Naomi Judd left a heartbreaking final note before taking her own life last year.
Allegedly obtained from the Williamson County Sheriff’s office in Franklin, Tennessee, reveal images of the beloved country music icon’s final message on Tuesday.
The Grammy-winning singer-songwriter, who was 76 when she died of the gunshot wound, reportedly wrote that she did not want her daughter and singing partner Wynonna, 58, at her funeral.
“Don’t let Way come to my funeral. She looks mentally ill,” Naomi apparently wrote on a yellow Post-It note, stressing the word “no.”
The images, first reported by RadarOnline, depict the note attached to documents from the investigation with a yellow evidence identification tag.
A source told the newspaper that Wynonna attended the funeral last year. She also appeared alongside her sister, actress Ashley Judd, on “Naomi Judd: A River of Time Celebration” when it was broadcast live from the Ryman Auditorium in Nashville on May 15.
Another image shows what appears to be Jude’s bloodstained bed and a gun on a bedside table.
A police officer indicated in his report that her husband, musician Larry Strickland, was traveling at the time of her death and that Naomi did not want to be alone, according to the Daily Mail.
The report also confirmed that it was Ashley, 54, who discovered Naomi in her bed and called the ambulance, according to the outlet.
However, before her mother shot herself, the “Double Jeopardy” actress reported seeing her mother in a frenzy and called the family doctor, Dr. Ted Klontz, the documents say.
The doctor turns up for Naomi in her bedroom but leaves just the moment when Ashley discovers her mother with a gunshot wound to the head.
The country music singer was open about her struggles with mental health issues before her death on April 30, 2022, at her home in Tennessee.
In the weeks since her mother’s death, Ashley sat down with Diane Sawyer on “Good Morning America” and opened up candidly about her grief.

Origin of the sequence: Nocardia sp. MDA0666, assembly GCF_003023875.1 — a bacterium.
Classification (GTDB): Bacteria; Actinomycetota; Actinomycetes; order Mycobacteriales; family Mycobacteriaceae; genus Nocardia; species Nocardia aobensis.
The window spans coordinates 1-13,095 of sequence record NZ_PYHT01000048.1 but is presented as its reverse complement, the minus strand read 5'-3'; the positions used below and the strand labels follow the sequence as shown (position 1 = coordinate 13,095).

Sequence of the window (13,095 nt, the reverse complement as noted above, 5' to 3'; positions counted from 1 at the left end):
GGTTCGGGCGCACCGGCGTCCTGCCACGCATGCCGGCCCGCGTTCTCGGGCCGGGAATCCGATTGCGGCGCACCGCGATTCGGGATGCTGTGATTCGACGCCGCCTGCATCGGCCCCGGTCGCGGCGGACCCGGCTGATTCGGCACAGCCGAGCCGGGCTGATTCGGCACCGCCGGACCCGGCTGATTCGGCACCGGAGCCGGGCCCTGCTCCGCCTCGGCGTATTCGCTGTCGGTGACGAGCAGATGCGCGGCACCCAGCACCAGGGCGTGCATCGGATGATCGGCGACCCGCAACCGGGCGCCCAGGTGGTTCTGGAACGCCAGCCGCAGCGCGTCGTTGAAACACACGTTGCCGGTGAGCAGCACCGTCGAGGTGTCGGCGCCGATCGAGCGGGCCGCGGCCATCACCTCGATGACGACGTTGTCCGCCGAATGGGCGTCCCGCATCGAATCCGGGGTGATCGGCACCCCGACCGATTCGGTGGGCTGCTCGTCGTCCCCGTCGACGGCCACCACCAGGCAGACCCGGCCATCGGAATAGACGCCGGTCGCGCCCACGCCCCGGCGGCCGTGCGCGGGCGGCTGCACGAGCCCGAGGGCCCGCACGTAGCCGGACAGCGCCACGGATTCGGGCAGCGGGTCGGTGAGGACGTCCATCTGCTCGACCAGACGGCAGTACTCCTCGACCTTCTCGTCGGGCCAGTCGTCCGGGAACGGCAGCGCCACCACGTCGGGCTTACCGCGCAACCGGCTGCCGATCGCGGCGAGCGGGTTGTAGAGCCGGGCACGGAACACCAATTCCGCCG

The “Divergent” actress noted that her family was weary of revealing her mother’s murder to the public before the news officially broke.
“There are some things we just want to keep as a family,” said Ashley. “Both sister and pop [stepfather Larry Strickland] It kind of cost me certain ways of speaking on behalf of the family this early before things on the 30th of April became public without our control.”
Ashley cried: “Once I say it, it can’t be said.” “I used a gun… My mother used a firearm. So, that is a piece of information that we feel very uncomfortable sharing, but understand that we are in the position that if we don’t say it, someone else will.”
Judd’s family declined to comment on the apparent suicide note when reached by The Post, but have previously sued in an effort to prevent the release of information about Naomi’s final moments.
“I don’t know we’ll ever be able to have the privacy we deserve… I know we’re not alone,” Ashley said in an essay after her mother’s death. “Our deepest sympathies go out to Vanessa Bryant and all the families who have had to endure the anguish of the leaked or legal public release of the most intimate initial details surrounding her death.”
Ashley then explained how she hoped that revealing the truth about her mother’s death would spur others struggling with mental illness to get help.
“My mother knew she had been seen and heard in her grief,” she said, “and went home.”
The actress, Frida, added: “When we talk about mental illness, it is very important to be clear and to distinguish between our loved ones and the disease. It is very real, it lies, it is brutal.”
Naomi left her two daughters out of her will and instead appointed her husband as executor of her estate.
The “Love Can Build a Bridge” singer signed the document five years before she committed suicide and was “of sound mind and of clear memory” when she signed the paper.
After their mother passed away, Ashley and Wynonna released a heartbreaking statement, saying, “Today we sisters witnessed tragedy. We lost our beautiful mother to the blight of mental illness.”
“We are devastated. We are dealing with deep grief and we know that as much as we loved her, her fans loved her. We are in uncharted territory.”
The judges have also been highly critical of possible media coverage of their families’ tragedy.
The family dropped a lawsuit last December that it had filed to try to prevent the release of police photos showing Naomi’s death and the seal of the inquest report.
“Those who have been victimized by the loss of loved ones to suicide should not be victimized again,” said a statement from Goodes, according to the Guardian.
Meanwhile, Wynonna continues on “The Judds: Final Tour” with live concerts — featuring an all-star cast ranging from Brandi Carlile to Tanya Tucker — booked through at least February 25th.
If you are experiencing suicidal thoughts or are experiencing a mental health crisis and live in New York City, you can call 1-888-NYC-WELL for free, confidential crisis counseling. If you live outside the five boroughs, you can call the National Suicide Prevention Lifeline 24/7 at 988 or go to SuicidePreventionLifeline.org.